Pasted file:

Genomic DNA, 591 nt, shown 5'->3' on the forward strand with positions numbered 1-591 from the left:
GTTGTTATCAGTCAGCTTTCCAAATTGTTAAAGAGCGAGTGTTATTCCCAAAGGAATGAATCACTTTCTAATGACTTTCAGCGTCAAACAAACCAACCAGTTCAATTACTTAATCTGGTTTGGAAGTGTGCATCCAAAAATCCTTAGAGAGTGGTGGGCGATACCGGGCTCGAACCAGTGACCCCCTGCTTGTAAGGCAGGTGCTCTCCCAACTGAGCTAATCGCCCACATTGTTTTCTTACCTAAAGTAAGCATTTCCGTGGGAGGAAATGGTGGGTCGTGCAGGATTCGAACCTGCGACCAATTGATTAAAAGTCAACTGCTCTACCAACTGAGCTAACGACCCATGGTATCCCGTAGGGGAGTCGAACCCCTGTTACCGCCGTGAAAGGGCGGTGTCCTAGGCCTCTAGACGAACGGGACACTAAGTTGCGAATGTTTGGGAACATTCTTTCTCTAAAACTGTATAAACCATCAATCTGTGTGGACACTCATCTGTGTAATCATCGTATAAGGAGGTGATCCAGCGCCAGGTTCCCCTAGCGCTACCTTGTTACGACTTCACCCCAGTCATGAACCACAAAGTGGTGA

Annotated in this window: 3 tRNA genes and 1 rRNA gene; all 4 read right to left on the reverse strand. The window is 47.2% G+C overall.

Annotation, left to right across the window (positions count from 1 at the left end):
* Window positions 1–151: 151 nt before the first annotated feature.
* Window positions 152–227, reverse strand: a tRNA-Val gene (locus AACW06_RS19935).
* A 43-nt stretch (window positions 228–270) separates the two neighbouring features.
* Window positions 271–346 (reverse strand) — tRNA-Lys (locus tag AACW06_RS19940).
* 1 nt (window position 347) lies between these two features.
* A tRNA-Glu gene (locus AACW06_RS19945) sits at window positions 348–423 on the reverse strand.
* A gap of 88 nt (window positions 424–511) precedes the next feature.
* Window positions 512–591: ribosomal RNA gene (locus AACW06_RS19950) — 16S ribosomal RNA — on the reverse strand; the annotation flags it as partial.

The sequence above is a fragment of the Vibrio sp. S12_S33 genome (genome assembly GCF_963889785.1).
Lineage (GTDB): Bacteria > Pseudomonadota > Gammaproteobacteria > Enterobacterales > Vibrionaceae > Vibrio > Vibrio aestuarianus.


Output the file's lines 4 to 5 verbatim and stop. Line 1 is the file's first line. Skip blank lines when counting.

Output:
Annotation, left to right across the window (positions count from 1 at the left end):
* Window positions 1–151: 151 nt before the first annotated feature.